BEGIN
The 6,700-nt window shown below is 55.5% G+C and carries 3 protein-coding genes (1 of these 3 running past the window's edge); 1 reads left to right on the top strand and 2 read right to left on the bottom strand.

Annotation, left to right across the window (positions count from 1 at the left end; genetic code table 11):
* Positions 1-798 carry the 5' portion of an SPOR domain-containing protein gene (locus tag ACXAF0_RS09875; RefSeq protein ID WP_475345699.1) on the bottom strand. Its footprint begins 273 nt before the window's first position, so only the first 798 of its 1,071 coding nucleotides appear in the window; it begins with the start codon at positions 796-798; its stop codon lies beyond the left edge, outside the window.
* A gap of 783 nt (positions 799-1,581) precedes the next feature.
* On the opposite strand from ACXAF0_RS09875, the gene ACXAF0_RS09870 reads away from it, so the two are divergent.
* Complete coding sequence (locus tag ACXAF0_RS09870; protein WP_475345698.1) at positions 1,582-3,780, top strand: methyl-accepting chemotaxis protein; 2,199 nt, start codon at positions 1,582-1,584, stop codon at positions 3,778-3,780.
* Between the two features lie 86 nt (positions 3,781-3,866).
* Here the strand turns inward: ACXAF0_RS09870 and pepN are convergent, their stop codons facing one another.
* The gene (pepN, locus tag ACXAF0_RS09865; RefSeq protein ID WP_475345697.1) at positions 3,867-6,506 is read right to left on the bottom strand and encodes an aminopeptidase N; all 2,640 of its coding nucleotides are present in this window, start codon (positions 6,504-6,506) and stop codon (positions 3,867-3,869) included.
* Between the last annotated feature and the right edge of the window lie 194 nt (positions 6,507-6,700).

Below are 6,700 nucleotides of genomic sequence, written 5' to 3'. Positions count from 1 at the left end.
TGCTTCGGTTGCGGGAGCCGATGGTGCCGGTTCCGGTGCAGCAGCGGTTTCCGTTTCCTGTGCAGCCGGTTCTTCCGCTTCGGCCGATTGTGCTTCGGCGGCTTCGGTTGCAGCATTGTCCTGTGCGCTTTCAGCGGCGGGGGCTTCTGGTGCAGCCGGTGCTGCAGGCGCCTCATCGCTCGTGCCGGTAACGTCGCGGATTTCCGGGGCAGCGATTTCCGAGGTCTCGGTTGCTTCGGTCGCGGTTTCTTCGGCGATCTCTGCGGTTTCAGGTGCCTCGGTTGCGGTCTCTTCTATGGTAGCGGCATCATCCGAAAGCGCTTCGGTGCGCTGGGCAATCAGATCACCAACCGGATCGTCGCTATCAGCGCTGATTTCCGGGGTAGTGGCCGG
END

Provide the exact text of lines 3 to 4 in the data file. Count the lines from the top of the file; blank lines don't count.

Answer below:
* Positions 1-798 carry the 5' portion of an SPOR domain-containing protein gene (locus tag ACXAF0_RS09875; RefSeq protein ID WP_475345699.1) on the bottom strand. Its footprint begins 273 nt before the window's first position, so only the first 798 of its 1,071 coding nucleotides appear in the window; it begins with the start codon at positions 796-798; its stop codon lies beyond the left edge, outside the window.
* A gap of 783 nt (positions 799-1,581) precedes the next feature.